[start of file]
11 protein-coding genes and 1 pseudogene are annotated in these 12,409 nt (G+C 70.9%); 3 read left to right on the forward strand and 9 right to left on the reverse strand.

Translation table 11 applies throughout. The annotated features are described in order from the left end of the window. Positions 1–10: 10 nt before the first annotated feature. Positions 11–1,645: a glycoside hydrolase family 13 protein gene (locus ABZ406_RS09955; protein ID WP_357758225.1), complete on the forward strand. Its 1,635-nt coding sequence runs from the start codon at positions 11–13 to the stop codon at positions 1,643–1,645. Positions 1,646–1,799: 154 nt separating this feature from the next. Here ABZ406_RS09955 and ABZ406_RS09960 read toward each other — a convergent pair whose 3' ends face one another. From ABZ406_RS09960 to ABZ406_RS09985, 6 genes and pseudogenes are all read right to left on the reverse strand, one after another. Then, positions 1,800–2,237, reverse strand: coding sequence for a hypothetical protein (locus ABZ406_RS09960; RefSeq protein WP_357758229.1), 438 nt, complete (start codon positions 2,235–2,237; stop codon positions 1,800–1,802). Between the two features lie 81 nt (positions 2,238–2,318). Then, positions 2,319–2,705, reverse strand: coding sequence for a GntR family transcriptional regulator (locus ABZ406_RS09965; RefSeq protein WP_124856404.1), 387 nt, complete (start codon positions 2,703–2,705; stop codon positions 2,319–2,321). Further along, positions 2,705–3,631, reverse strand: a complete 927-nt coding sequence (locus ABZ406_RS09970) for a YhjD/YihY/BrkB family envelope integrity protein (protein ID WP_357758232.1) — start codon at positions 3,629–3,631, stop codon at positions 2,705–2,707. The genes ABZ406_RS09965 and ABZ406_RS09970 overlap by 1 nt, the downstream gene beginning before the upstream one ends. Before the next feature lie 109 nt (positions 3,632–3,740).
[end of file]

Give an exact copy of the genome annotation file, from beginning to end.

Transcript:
11 protein-coding genes and 1 pseudogene are annotated in these 12,409 nt (G+C 70.9%); 3 read left to right on the forward strand and 9 right to left on the reverse strand.

Translation table 11 applies throughout. The annotated features are described in order from the left end of the window. Positions 1–10: 10 nt before the first annotated feature. Positions 11–1,645: a glycoside hydrolase family 13 protein gene (locus ABZ406_RS09955; protein ID WP_357758225.1), complete on the forward strand. Its 1,635-nt coding sequence runs from the start codon at positions 11–13 to the stop codon at positions 1,643–1,645. Positions 1,646–1,799: 154 nt separating this feature from the next. Here ABZ406_RS09955 and ABZ406_RS09960 read toward each other — a convergent pair whose 3' ends face one another. From ABZ406_RS09960 to ABZ406_RS09985, 6 genes and pseudogenes are all read right to left on the reverse strand, one after another. Then, positions 1,800–2,237, reverse strand: coding sequence for a hypothetical protein (locus ABZ406_RS09960; RefSeq protein WP_357758229.1), 438 nt, complete (start codon positions 2,235–2,237; stop codon positions 1,800–1,802). Between the two features lie 81 nt (positions 2,238–2,318). Then, positions 2,319–2,705, reverse strand: coding sequence for a GntR family transcriptional regulator (locus ABZ406_RS09965; RefSeq protein WP_124856404.1), 387 nt, complete (start codon positions 2,703–2,705; stop codon positions 2,319–2,321). Further along, positions 2,705–3,631, reverse strand: a complete 927-nt coding sequence (locus ABZ406_RS09970) for a YhjD/YihY/BrkB family envelope integrity protein (protein ID WP_357758232.1) — start codon at positions 3,629–3,631, stop codon at positions 2,705–2,707. The genes ABZ406_RS09965 and ABZ406_RS09970 overlap by 1 nt, the downstream gene beginning before the upstream one ends. Before the next feature lie 109 nt (positions 3,632–3,740).